if (productId <= default(int))
               throw new ArgumentException("Invalid product id");

           if (uow.Product.GetProduct(productId) == null)
               throw new InvalidOperationException("Invalid product");

           if (uow.User.GetUser(userId) == null)
               throw new InvalidOperationException("Invalid user");

           var userProducts = uow.Product.GetUserProducts(userId);

           if (userProducts.Any(up => up.Id == productId))
               throw new InvalidOperationException("Products are already mapped");

           uow.Product.AddProductToUser(userId, productId);
           uow.Complete();

           return true;
       }

       public bool DeleteProduct(long productId)
       {
           if (productId <= default(int))
               throw new ArgumentException("Invalid produt id");

           var isremoved = uow.Product.DeleteProduct(productId);
           if (isremoved)
               uow.Complete();

           return isremoved;
       }

       public IEnumerable<Product> GetProducts()
       {
           // May implement role based access
           return uow.Product.GetProducts();
       }

       public IEnumerable<Product> GetUserProducts(long userId)
       {
           if (userId <= default(int))
               throw new ArgumentException("Invalid user id");

           return uow.Product.GetUserProducts(userId);
       }

       public Product UpsertProduct(Product product)
       {
           if (product == null)
               throw new ArgumentException("Invalid product details");

           if (string.IsNullOrWhiteSpace(product.Name))
               throw new ArgumentException("Invalid product name");

           var _product = uow.Product.GetProduct(product.Id);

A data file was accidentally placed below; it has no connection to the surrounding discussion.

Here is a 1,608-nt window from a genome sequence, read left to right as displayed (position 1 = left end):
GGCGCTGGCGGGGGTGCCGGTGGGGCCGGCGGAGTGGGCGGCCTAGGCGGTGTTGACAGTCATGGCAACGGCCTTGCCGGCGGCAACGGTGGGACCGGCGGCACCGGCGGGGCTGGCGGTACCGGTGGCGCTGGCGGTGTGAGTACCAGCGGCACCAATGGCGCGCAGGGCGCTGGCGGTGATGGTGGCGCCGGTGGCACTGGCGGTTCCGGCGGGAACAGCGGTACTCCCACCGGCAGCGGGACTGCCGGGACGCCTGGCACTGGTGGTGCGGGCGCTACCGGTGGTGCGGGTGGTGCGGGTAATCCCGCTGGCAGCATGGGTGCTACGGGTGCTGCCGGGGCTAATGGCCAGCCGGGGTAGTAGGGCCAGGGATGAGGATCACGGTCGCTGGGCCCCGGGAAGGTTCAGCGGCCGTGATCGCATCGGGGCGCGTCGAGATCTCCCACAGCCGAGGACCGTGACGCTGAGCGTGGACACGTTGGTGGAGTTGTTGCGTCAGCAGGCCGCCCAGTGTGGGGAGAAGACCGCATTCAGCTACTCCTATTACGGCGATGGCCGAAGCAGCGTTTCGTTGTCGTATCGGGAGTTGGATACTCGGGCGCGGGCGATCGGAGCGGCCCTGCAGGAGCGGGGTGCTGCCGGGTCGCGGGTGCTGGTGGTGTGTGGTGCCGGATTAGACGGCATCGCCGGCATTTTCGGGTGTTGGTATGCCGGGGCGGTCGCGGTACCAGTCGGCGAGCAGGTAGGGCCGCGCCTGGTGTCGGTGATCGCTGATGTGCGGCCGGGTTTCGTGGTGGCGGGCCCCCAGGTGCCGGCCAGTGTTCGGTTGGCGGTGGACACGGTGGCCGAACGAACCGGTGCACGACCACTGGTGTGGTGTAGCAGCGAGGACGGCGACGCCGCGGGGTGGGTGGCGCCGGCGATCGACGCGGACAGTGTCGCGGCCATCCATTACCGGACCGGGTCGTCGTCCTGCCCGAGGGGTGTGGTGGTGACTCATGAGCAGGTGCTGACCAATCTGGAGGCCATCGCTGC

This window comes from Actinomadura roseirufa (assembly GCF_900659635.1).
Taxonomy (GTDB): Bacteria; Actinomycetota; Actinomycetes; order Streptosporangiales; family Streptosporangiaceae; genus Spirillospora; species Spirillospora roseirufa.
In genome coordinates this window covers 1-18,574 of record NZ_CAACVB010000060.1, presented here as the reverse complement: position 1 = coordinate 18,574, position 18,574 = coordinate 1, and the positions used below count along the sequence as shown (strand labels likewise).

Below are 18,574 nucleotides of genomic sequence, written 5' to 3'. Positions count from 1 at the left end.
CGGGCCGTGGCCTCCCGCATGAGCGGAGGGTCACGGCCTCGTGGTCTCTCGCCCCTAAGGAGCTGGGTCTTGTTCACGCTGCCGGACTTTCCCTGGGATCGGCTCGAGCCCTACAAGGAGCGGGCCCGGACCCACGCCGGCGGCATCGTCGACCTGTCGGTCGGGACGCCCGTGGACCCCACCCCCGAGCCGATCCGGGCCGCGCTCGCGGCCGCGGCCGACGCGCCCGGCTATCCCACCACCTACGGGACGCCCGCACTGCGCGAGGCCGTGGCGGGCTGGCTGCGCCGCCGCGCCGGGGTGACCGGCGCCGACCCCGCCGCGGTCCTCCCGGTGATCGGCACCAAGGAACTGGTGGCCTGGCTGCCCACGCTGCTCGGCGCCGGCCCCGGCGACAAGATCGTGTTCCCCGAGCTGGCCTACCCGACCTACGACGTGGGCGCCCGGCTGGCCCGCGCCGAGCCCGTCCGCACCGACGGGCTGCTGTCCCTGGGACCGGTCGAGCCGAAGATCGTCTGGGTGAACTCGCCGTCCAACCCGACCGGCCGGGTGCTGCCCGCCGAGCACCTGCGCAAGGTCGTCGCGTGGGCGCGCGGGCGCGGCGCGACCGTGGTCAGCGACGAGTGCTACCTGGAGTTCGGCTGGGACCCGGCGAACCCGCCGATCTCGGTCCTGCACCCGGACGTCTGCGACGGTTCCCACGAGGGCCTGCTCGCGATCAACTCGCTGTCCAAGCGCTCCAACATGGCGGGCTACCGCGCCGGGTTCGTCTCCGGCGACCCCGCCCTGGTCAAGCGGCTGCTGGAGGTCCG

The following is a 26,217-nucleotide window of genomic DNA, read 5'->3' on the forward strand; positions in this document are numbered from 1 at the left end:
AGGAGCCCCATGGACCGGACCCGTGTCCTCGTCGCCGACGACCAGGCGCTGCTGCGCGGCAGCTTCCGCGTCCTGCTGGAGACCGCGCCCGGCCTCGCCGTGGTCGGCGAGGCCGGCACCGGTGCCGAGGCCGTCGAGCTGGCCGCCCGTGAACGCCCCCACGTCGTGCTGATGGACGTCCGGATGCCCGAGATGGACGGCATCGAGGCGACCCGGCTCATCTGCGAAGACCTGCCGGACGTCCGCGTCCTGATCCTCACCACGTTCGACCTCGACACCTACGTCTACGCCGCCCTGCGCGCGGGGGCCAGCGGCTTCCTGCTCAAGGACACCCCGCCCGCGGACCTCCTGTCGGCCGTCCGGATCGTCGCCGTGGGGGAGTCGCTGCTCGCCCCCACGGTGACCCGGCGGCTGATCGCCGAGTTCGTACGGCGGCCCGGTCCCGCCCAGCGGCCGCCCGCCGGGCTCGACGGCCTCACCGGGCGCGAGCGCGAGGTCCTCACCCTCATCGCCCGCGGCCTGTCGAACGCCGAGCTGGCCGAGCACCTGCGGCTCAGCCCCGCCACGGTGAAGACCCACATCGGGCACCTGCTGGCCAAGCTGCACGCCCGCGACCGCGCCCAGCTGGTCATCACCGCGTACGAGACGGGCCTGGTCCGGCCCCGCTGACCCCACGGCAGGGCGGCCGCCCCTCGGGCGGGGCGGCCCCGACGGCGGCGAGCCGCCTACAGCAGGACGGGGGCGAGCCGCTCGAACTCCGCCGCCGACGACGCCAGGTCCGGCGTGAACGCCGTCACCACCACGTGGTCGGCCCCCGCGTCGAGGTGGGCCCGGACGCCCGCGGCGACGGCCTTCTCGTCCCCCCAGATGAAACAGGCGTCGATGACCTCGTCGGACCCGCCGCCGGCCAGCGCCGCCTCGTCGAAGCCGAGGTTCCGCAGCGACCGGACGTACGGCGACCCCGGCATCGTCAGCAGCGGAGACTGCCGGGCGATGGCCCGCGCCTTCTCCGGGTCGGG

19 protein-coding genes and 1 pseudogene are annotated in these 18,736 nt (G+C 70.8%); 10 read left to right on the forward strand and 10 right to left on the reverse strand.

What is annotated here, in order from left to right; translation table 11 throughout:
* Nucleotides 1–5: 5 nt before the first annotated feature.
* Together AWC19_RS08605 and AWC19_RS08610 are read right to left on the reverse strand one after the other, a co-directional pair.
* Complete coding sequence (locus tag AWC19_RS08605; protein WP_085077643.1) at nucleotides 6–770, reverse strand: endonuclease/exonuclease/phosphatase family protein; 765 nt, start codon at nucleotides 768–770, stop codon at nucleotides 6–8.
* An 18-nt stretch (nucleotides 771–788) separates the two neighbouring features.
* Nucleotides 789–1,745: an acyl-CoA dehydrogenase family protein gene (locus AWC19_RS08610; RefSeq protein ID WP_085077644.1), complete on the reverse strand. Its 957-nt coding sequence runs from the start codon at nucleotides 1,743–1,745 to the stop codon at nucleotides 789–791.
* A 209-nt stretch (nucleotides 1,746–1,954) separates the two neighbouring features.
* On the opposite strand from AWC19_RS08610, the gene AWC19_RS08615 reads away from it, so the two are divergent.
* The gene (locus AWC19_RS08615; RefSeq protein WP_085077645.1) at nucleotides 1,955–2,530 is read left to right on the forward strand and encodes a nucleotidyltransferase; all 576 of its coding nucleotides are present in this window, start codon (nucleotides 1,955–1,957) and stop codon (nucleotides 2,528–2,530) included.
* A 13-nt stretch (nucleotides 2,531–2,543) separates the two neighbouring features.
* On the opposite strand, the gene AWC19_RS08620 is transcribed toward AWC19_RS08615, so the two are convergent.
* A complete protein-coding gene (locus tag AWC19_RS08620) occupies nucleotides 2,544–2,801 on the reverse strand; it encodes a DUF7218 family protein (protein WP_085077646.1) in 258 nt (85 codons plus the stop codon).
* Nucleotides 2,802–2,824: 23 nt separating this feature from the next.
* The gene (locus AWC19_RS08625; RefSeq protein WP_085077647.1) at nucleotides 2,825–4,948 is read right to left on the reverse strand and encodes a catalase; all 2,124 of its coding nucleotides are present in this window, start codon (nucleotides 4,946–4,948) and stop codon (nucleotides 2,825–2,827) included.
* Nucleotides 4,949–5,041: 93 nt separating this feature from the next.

if (_product == null)
           {
               _product = new Product
               {
                   Name = product.Name
               };
               uow.Product.AddProduct(_product);
           }
           else
           {
               _product.Name = product.Name;
           }

           uow.Complete();

           return _product;
       }
   }

Here in AddProductToUser method, I want to add a product to a user. So before adding product to the user, I have done the following validations in the method:

  • Parameter validations
  • Check whether the product is deleted or not
  • Check whether the user exists or not
  • Check whether the product is already added to the user or not
  • Finally, add the product to the collections

After doing the above steps, finally, save the user product.

In UpsertProduct method, we are going to achieve add or update. If the product is not available, then add. If the product is available, then update. For this:

  • Need to check for the valid values
  • Then try to get the product and check product is available
  • If it is not available, then add to the collection
  • If it is available, then update the necessary value in the collection

After doing the above, then save the values.

What does it mean? It helps to control when we can do save values. We did not save immediately when we are adding or updating. We can do many more operations here, then finally we can save.

API

As we are in the flow, we can see that we have done the DAL and BL. Now we inject the BL in the API and do the necessary action.

Here, I am using the ASP.NET CORE. We need to register the dependency in service container as below:

// Inject BL